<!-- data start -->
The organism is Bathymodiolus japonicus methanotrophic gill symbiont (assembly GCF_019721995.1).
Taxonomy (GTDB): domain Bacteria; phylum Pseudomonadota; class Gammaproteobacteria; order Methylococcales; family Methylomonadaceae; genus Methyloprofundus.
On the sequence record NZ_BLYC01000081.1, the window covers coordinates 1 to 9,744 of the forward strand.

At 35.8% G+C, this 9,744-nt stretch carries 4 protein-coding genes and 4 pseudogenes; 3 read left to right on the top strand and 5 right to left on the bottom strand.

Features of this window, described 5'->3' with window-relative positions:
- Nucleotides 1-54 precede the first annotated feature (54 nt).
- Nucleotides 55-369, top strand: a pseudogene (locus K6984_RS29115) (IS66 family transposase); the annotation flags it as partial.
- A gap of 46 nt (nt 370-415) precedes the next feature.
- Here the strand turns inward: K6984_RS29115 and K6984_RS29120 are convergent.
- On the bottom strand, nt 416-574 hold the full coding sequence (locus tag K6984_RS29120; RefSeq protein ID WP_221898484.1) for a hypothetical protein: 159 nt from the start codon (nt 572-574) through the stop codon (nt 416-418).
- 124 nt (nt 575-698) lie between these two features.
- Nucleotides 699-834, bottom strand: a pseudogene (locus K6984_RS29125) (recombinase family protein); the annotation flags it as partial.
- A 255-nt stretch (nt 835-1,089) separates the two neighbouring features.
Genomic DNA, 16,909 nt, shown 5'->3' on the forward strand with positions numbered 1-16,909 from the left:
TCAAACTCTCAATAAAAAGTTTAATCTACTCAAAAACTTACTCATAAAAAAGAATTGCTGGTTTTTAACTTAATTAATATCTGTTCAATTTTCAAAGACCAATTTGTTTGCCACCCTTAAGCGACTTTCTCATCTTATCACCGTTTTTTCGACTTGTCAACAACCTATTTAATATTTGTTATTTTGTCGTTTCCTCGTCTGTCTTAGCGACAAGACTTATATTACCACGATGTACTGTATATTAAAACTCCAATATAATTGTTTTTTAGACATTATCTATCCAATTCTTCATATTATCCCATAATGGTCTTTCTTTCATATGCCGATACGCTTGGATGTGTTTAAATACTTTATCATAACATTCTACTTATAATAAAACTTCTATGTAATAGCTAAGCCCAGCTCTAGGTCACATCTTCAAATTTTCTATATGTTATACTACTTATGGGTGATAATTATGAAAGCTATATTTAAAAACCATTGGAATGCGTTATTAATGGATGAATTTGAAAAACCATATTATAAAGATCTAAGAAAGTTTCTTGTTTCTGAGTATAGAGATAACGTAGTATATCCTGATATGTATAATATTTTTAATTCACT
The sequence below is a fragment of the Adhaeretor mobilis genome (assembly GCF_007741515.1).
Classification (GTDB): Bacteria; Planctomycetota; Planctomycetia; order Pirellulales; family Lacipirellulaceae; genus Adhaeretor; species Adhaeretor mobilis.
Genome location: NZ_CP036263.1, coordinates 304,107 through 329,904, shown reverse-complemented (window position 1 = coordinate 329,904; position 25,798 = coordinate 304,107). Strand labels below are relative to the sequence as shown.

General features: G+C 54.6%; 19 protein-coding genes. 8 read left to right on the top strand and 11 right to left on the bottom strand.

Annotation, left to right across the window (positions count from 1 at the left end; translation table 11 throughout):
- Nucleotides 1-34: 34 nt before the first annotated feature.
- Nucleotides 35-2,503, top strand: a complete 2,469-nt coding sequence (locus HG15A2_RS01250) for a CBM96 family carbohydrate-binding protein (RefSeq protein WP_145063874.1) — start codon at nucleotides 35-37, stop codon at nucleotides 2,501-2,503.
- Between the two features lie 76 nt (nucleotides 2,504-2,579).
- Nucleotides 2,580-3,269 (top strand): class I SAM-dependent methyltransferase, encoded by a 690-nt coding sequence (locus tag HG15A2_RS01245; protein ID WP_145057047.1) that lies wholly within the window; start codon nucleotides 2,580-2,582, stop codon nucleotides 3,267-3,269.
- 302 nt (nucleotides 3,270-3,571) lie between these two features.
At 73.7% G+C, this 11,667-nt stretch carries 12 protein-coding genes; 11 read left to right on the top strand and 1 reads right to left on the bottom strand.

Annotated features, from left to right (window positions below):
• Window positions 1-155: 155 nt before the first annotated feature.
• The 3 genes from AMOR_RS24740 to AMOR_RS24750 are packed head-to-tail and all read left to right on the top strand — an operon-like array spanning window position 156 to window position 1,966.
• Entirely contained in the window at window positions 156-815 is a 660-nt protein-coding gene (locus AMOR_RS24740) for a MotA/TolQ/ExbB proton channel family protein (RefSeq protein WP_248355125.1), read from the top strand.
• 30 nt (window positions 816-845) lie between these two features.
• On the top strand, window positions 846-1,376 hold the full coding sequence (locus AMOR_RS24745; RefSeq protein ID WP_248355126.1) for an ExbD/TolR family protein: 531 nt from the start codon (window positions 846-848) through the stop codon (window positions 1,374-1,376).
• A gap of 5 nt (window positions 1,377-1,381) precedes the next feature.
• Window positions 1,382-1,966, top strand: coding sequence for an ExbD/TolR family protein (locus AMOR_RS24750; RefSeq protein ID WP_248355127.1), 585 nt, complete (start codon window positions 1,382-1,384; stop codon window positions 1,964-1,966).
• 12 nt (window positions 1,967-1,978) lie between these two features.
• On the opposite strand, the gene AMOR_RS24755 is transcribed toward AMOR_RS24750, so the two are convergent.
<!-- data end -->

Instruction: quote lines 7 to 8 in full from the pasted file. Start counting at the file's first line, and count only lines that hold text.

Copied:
- Nucleotides 55-369, top strand: a pseudogene (locus K6984_RS29115) (IS66 family transposase); the annotation flags it as partial.
- A gap of 46 nt (nt 370-415) precedes the next feature.